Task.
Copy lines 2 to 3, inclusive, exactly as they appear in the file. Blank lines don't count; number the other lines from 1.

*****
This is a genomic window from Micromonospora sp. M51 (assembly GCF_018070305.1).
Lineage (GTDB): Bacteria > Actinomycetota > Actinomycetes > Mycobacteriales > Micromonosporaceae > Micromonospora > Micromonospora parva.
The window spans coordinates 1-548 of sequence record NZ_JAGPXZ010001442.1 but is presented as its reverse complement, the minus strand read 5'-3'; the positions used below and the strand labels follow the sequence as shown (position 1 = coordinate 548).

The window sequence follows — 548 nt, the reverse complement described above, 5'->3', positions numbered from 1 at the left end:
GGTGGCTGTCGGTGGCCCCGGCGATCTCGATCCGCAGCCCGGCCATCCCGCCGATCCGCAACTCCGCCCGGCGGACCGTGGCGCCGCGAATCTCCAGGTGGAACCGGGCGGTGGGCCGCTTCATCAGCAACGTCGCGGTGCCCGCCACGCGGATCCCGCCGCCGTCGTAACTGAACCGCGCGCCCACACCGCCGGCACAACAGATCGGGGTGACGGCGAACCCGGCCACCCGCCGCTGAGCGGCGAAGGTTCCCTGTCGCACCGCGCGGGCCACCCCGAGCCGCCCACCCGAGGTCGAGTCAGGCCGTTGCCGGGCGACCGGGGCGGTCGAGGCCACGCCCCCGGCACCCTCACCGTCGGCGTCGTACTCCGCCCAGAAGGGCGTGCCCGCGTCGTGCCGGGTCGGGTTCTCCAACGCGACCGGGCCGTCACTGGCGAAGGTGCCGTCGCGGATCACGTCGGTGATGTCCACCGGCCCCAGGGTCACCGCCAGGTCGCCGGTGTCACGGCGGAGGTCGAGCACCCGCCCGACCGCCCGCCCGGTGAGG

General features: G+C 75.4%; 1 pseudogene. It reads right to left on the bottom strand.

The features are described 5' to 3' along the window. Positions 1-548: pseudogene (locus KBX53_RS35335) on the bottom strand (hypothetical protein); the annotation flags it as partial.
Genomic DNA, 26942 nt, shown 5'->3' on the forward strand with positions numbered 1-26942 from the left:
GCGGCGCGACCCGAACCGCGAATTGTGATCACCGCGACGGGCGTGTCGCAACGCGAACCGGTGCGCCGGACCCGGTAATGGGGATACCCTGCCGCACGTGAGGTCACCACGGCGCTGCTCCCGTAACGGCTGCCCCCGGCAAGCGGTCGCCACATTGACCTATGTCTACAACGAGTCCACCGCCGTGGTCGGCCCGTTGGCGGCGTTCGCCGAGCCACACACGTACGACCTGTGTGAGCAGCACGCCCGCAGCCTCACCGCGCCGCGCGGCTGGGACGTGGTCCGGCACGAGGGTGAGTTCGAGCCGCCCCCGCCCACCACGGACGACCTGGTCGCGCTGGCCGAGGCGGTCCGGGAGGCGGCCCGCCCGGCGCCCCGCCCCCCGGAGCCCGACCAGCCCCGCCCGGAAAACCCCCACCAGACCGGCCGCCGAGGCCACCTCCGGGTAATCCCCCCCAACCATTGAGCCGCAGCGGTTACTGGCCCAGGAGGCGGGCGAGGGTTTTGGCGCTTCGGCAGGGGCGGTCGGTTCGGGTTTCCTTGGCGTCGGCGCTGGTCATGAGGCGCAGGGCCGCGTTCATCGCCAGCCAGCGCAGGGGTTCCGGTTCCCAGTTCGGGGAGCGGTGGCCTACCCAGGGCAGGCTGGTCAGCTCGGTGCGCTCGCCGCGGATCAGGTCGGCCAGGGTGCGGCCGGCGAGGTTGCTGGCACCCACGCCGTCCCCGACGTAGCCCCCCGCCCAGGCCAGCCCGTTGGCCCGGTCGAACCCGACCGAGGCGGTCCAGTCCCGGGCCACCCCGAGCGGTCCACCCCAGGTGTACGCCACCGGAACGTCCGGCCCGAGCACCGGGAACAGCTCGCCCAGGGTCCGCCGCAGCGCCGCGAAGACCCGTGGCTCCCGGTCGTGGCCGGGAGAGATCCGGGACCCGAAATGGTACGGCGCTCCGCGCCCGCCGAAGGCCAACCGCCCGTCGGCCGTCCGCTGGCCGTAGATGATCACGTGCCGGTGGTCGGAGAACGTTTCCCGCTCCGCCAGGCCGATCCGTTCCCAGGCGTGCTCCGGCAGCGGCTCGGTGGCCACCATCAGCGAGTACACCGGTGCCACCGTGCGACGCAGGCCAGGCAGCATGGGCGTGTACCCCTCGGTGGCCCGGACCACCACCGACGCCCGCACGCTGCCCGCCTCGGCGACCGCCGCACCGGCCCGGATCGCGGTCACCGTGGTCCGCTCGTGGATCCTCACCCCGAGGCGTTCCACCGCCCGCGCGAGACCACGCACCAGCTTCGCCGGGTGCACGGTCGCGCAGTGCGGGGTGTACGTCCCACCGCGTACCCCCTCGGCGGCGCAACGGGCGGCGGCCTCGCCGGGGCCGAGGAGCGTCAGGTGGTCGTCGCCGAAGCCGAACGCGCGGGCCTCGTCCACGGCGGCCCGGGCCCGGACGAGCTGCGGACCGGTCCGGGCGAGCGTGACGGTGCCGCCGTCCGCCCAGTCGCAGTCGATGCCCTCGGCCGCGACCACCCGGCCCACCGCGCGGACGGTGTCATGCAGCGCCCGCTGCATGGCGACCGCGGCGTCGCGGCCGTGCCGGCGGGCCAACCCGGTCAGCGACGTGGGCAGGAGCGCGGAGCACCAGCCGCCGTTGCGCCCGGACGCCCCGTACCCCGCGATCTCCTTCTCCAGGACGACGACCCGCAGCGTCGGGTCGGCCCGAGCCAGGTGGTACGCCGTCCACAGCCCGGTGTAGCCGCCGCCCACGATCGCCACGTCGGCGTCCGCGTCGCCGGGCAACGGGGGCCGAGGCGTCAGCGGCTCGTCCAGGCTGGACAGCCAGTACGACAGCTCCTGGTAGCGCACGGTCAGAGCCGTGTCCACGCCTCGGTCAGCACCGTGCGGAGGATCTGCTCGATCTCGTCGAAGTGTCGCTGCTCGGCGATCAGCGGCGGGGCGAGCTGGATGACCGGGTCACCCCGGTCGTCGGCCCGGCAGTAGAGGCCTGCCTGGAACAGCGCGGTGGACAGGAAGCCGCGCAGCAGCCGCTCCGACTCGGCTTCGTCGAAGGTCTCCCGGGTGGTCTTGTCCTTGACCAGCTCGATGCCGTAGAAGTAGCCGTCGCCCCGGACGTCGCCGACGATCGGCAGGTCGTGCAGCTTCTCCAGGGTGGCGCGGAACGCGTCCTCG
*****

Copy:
Lineage (GTDB): Bacteria > Actinomycetota > Actinomycetes > Mycobacteriales > Micromonosporaceae > Micromonospora > Micromonospora parva.
The window spans coordinates 1-548 of sequence record NZ_JAGPXZ010001442.1 but is presented as its reverse complement, the minus strand read 5'-3'; the positions used below and the strand labels follow the sequence as shown (position 1 = coordinate 548).